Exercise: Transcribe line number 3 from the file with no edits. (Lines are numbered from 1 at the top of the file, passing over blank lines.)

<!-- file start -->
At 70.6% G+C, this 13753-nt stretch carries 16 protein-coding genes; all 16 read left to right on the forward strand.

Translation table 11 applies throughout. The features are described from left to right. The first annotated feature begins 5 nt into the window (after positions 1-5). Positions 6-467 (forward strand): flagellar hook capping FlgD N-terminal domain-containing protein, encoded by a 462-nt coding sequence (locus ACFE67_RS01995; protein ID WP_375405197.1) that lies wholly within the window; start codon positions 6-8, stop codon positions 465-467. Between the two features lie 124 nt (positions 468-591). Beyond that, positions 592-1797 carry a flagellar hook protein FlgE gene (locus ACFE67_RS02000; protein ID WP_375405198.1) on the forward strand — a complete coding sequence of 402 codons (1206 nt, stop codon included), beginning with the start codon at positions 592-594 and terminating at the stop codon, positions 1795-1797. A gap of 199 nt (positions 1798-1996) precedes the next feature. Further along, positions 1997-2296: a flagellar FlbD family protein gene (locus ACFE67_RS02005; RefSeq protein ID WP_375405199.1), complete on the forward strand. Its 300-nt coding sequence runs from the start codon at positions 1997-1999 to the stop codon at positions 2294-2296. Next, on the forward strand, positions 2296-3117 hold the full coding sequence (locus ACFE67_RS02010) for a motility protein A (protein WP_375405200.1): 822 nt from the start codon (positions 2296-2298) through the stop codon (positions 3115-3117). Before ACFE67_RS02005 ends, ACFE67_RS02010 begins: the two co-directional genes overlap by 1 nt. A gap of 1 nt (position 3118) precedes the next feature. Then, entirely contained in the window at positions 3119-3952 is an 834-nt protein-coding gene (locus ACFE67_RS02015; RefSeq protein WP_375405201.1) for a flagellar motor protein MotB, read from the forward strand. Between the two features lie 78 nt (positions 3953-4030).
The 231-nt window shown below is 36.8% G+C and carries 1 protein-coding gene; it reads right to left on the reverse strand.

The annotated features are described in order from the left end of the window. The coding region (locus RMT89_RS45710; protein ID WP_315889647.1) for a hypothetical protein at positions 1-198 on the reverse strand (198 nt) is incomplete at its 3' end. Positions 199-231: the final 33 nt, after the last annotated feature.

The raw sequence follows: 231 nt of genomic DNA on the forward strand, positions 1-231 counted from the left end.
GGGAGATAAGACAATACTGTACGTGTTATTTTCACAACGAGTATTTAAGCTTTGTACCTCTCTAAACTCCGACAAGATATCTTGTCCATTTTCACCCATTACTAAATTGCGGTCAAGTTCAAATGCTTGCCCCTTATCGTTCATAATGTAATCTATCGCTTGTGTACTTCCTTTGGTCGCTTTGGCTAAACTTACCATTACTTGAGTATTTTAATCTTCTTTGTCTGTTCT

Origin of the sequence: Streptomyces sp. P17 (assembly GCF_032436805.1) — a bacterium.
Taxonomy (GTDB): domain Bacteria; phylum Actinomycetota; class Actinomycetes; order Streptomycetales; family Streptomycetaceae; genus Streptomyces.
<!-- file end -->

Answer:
The 231-nt window shown below is 36.8% G+C and carries 1 protein-coding gene; it reads right to left on the reverse strand.